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Video: How to control your holiday portions

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    >>> time *

    >>> this morning on "eat smart today," portion control. keep away the holiday pounds. with that thanksgiving dinner just days away , we have clever tips to help you eat less. lisa, contributor to "women's health," good to see you. our plates are too big.

    >> exactly. the smaller the plate, the better. think about six to eight-inch plates. a study from cornell university found that those who ate hamburgers off of saucers -- these are very small -- these individuals actually believed they were consuming 18% more calories than they actually were.

    >> because on a smaller plate the smaller portion looks bigger.

    >> exactly. you feel less deprived.

    >> also extend that to the serving dishes as well.

    >> exactly. in studies people ate 56% more when they served themselves from a one-gallon bowl compared to a half-gallon bowl.

    >> if it's smaller bowl, you think, i look like a pig here. i'm scooping out too much.

    >> right. you may indeed scoop out less. another trick though is to use ceramic bowls over glass.

    >> why?

    >> interestingly, when you choose glass you can actually see through the bowl. one study in the international journal the obesity found women ate 71% more food out of transparent containers compared to ones they couldn't see through.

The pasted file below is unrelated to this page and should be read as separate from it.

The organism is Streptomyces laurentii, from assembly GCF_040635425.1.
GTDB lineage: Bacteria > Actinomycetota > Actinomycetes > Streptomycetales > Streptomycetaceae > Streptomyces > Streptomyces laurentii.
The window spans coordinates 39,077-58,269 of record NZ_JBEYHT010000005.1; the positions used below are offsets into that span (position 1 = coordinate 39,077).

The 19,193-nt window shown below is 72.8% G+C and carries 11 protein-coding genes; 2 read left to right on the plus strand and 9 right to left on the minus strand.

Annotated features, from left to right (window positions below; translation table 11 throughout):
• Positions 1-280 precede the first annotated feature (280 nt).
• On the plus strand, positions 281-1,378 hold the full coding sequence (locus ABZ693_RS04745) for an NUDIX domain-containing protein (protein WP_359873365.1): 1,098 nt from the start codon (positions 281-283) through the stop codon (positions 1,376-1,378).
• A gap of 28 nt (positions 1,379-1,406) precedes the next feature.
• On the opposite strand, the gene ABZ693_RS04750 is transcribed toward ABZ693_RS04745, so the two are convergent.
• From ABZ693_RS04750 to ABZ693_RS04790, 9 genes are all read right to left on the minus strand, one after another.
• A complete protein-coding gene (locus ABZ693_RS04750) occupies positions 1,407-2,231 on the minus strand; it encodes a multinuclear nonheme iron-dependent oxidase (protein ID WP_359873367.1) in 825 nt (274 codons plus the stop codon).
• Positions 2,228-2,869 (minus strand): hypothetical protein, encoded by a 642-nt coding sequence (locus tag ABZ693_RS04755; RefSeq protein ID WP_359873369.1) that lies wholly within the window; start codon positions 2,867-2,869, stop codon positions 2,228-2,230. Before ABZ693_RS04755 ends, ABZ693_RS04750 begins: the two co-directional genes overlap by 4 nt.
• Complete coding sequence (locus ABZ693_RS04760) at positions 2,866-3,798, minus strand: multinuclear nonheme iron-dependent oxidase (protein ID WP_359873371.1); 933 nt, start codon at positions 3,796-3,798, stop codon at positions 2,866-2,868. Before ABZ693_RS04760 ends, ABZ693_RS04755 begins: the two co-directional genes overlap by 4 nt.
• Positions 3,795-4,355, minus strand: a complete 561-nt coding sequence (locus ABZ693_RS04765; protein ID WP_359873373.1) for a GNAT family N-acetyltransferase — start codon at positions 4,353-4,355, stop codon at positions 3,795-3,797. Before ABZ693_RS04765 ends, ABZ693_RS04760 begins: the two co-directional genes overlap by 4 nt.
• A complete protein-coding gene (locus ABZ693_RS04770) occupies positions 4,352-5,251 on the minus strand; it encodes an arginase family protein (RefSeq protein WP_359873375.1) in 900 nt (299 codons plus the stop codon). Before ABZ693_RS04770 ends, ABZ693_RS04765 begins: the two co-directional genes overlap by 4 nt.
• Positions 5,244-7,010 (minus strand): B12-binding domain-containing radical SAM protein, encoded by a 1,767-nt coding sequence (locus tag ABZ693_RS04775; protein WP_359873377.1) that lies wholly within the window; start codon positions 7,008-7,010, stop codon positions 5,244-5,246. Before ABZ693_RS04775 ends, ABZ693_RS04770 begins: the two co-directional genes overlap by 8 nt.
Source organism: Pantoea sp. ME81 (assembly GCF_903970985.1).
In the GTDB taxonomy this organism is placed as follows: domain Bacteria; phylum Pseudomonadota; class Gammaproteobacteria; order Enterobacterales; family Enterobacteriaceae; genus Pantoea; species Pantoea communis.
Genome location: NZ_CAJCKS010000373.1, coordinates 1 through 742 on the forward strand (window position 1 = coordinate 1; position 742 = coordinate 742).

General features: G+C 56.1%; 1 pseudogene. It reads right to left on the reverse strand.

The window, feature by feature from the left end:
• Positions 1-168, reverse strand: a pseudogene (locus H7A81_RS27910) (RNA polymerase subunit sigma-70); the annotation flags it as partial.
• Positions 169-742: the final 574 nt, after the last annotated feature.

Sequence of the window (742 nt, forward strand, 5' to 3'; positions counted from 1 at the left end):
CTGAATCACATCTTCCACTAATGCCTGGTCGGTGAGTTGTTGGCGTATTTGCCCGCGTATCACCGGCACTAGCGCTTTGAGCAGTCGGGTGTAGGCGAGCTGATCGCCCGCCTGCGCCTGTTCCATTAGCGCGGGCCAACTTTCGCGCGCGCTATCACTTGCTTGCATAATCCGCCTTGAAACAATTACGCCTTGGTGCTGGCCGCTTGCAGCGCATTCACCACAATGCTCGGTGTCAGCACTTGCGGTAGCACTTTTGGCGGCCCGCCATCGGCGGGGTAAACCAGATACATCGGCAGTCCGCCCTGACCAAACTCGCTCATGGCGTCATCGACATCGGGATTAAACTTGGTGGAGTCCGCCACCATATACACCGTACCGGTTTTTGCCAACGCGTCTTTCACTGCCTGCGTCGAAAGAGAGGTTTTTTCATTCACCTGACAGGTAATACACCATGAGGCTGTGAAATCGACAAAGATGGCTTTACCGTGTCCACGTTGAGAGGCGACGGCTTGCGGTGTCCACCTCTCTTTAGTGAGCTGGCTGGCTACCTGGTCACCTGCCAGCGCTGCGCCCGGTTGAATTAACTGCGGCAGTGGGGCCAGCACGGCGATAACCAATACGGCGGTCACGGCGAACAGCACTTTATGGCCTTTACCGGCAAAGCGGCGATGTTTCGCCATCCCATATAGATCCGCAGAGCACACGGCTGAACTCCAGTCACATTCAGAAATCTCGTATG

>> interesting. you say also the glass you choose is important.

    >> yes. choose tall tumblers, about 10 ounces. the reason is a study from the " journal of consumer research " found we tend to pour 20% more liquid into short, wide glasses than we do into tall tumblers. this may be because short glasses just don't appear quite as full as tall ones.

    >> same with people. and whether it comes to scooping food, you say use teaspoons.

    >> that sounds wacky. why don't you just use a thimble? but hear this. when you use a three-ounce serving spoon , talking about stuffing, that translates to 150 calories. that's what the research looked at. if you use a tablespoon, you're only consuming one-sixth that amount, or 25 calories. it would take six tablespoons to equal that one three-ounce serving spoon .

    >> you say even the centerpiece has something to do with this?

    >> yes. instead of flowers try using a bowl of green apples , bananas off after-dinner mints. studies at the "smell and taste research foundation in chicago" took this very serious and found overweight individuals who inhaled one of these scents before each meal lost than average of 60 pounds over six months.

    >> this next one, people who dine in a blue room ate 33% less than those who ate in a yellow or red room . red room ! so you can burn more calories by painting the room before dinner.

    >> get started now. two days before thanksgiving. right? but seriously, blue was thought to be a natural appetite suppressant. try using a dull blue table cloth. it may make the food look less appealing.

    >> dim the lights?

    >> when people eat in the dark, they don't tend to see how much they're overeating.

    >>> we'll help you make sure all goes smoothly with the in-laws. but first these messages. including the most space behind the third row. and traverse